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Jerry Seinfeld Says Roseanne Barr Firing Was ‘Overkill’

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Trump-supporting comedian Roseanne Barr is (kinda) receiving some support from fellow actor and comedian Jerry Seinfeld in light of Barr’s firing in May. Barr’s rebooted show on ABC was canceled because of her controversial posts on Twitter, which compared former Obama administration official, Valerie Jarrett, who is black, to Planet of the Apes. Seinfeld, who like Barr had a popular show from the late 80s to late 90s, didn’t defend Barr’s comments but instead contends ABC went too far by firing her when she was clearly on a self-destructive path.

Seinfeld: Barr Was ‘Already Dead’

Seinfeld, who was asked to weigh in while promoting his upcoming episodes of his Netflix show Comedians in Cars Getting Coffee, said he believes the network went too far by ousting her and canceling her show.

Chicago Tribune

He described her long history of offensive behavior, both in interviews and on Twitter, as self-sabotage. He added the move to fire her was unnecessary and that her show would have collapsed on its own. “I don’t even know why they had to do that,” Seinfeld said. “It seemed like, you don’t need to murder someone that’s committing suicide. I thought the firing was overkill. She’s already dead.” With plans to revive the Roseanne show, Seinfeld said there’s still a way to also save the character.

Roseanne Show Saved, Without Roseanne

After canceling her show, ABC later announced it had ordered 10 episodes of a spin-off Roseanne show, tentatively called The Conners. Seinfeld says Roseanne Barr should still be in the show… at least the TV character.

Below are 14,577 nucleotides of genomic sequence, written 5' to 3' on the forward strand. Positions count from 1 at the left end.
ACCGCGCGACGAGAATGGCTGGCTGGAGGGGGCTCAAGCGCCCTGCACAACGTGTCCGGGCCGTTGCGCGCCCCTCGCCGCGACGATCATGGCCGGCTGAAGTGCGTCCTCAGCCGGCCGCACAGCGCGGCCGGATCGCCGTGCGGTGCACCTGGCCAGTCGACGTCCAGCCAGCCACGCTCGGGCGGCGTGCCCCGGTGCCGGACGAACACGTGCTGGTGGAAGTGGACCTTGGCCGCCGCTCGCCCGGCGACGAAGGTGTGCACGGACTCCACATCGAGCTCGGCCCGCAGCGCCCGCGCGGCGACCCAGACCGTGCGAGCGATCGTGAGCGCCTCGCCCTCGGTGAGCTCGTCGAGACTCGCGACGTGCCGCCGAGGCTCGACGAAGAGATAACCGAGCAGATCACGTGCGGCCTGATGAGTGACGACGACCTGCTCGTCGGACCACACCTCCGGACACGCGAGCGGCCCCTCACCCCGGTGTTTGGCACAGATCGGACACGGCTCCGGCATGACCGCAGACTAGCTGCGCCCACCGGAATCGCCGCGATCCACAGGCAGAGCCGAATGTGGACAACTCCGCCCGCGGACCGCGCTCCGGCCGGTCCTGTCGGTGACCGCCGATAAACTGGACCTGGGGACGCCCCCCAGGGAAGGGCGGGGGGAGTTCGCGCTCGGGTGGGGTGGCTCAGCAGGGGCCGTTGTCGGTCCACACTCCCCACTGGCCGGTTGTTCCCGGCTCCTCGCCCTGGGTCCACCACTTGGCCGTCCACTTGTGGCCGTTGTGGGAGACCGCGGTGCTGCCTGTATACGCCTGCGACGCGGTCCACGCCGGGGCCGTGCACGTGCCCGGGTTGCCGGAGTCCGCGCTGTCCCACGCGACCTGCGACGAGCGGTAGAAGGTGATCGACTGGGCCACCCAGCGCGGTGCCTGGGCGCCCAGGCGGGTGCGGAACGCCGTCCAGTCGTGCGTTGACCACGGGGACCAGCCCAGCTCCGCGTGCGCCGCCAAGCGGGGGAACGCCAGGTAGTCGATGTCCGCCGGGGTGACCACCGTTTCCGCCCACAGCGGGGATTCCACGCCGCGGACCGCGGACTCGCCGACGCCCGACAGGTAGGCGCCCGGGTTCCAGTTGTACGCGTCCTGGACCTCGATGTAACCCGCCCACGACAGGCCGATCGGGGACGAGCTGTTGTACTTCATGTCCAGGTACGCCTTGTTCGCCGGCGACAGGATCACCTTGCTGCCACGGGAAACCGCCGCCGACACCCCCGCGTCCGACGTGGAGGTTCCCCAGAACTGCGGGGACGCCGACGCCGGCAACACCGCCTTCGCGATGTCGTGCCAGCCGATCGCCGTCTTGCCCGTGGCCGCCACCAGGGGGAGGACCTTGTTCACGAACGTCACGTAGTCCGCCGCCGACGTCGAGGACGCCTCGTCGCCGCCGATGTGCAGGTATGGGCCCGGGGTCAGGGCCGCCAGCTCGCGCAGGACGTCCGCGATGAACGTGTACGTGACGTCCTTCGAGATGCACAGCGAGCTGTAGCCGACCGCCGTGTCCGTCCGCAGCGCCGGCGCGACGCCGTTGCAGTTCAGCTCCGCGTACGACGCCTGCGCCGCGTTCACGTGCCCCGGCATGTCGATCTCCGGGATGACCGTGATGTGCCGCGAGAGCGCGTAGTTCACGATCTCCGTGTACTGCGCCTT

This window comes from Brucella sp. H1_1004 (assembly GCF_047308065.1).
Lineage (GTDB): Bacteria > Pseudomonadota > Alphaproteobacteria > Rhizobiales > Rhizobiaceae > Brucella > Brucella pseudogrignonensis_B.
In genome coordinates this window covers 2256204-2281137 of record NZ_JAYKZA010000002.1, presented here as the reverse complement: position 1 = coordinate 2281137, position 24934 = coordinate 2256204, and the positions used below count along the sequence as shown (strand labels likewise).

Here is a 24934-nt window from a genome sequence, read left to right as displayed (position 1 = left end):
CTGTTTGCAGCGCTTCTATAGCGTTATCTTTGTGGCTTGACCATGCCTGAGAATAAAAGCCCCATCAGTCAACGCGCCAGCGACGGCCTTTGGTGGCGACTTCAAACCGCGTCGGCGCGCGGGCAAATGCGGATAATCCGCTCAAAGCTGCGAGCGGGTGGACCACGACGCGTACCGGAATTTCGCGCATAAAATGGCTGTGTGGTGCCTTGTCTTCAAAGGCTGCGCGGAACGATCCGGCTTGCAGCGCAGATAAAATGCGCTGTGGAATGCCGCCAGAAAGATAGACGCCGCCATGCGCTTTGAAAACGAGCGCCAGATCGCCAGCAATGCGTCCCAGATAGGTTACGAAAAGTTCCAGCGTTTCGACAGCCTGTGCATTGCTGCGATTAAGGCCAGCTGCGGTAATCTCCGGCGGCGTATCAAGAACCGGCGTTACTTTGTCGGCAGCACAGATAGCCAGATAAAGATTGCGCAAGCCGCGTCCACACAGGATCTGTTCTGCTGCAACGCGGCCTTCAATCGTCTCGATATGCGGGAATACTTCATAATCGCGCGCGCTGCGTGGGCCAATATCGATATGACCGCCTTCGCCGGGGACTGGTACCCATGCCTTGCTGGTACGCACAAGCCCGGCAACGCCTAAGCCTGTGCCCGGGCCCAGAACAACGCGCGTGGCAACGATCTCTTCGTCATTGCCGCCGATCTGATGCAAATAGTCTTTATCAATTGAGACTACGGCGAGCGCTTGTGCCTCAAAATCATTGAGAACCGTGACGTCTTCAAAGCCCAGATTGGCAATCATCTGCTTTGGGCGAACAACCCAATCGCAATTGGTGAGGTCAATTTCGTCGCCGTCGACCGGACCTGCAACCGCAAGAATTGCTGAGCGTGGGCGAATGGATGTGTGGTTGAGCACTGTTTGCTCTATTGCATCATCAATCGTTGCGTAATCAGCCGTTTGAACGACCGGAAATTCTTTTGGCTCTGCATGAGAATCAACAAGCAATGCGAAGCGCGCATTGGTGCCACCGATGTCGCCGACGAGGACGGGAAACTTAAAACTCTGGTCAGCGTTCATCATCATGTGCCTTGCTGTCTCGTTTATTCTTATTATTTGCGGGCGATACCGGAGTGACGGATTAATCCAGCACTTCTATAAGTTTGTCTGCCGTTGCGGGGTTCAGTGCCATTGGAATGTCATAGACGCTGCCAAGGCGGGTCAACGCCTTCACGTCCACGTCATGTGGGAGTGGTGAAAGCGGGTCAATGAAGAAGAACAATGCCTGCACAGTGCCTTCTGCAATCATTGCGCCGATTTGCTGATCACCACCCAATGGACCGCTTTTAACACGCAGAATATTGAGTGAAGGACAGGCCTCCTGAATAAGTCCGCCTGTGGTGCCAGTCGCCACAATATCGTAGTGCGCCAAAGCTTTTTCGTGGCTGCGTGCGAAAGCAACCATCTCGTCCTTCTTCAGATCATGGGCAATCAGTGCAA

Digital Spy

“There’s other funny women that could do that part,” he said. “You need to get the comic in there. I hate to see a comic lose a job.” Seinfeld has made that point very clear in the past few years.

Seinfeld Is No Stranger To Criticism

Seinfeld himself has been on the receiving end of public backlash, both in the media and on Twitter. In 2015 he caught heat for stating that political correctness is hurting comedy and that college students don’t understand racism and sexism. “They just want to use these words: ‘That’s racist’; ‘That’s sexist’; ‘That’s prejudice.’ They don’t even know what the f—k they’re talking about,” he said during an interview.

The Schmooz

But, Seinfeld has also spoken up for comedians who face intense criticism for their jokes. For example, he defended comedian Kathy Griffin in 2017 after a photo depicted her holding a fake decapitated head of President Donald Trump. As other celebrities denounced Griffin, Seinfeld waived it off as a bad joke. “Yes, it was another bad joke. Every comedian tells bad jokes,” Seinfeld said. “We all do it. That’s how we find the good jokes. So someone told a bad joke — so what, I don’t understand the big deal.”

After having weighed in on both controversies, Seinfeld indicated Barr’s fall from grace was much faster than Griffin’s. “I never saw somebody end their entire career with one button push,” Seinfeld said. “That was fresh.”

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